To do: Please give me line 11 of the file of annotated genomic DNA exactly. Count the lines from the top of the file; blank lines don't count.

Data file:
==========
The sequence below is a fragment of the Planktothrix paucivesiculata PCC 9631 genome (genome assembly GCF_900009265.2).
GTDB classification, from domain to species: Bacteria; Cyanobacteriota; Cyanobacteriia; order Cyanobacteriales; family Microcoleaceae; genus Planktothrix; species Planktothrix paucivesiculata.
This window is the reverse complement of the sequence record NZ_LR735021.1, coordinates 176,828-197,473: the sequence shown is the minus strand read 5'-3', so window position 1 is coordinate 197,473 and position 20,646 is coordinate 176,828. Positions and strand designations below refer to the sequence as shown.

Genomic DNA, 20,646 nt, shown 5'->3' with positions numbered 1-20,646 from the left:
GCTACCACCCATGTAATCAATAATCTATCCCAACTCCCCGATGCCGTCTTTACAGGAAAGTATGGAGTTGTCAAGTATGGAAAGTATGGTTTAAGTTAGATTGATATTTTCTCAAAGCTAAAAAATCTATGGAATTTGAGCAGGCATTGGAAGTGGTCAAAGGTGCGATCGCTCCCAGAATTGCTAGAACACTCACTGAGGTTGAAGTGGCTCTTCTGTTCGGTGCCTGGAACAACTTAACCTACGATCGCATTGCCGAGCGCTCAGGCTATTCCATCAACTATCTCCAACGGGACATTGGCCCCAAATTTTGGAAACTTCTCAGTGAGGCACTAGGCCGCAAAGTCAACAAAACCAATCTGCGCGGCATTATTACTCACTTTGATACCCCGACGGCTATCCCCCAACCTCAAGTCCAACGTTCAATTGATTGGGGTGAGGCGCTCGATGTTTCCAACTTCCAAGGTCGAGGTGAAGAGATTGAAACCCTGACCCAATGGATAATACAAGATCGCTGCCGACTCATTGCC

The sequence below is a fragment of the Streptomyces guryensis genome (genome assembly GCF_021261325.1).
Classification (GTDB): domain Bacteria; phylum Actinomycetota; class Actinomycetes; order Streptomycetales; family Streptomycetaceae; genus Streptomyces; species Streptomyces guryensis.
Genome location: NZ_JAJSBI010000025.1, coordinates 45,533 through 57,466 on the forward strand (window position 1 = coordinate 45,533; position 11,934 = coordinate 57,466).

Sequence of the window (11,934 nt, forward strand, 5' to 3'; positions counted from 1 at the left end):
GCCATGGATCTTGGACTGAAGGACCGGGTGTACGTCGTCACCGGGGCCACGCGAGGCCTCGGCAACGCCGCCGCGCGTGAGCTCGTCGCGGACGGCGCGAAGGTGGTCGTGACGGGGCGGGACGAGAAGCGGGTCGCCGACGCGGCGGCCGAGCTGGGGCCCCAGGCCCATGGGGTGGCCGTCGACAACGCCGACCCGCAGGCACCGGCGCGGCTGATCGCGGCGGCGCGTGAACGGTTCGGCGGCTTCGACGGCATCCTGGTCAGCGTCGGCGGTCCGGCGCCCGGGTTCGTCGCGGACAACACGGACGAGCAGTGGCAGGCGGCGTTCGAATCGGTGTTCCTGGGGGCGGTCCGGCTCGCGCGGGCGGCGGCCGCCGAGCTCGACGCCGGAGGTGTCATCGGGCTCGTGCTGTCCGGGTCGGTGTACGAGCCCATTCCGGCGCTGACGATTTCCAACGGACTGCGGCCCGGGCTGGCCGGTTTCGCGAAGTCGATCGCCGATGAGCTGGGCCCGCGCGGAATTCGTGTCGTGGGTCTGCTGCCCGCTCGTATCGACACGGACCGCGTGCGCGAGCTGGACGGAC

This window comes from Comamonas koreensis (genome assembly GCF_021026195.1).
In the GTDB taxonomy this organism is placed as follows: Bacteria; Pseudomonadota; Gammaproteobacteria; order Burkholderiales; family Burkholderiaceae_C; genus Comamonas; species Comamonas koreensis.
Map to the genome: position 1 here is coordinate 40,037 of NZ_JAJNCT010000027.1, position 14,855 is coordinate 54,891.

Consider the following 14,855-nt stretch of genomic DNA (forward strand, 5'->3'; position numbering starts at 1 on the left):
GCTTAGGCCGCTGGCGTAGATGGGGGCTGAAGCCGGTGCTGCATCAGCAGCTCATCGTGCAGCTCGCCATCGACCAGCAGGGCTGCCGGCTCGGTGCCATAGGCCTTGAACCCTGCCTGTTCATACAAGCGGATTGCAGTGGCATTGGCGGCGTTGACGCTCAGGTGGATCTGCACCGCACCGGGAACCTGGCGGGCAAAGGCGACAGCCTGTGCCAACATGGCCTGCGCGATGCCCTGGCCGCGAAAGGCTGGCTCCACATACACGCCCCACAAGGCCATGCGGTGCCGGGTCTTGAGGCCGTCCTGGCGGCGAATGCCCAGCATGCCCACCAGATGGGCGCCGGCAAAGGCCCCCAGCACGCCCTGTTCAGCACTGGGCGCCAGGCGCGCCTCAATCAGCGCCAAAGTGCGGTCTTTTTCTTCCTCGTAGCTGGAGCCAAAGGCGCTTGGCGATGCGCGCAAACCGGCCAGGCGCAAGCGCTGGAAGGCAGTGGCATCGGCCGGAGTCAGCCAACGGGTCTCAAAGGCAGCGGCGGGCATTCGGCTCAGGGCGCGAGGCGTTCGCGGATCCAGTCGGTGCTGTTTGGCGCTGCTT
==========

This window comes from Comamonas koreensis (genome assembly GCF_021026195.1).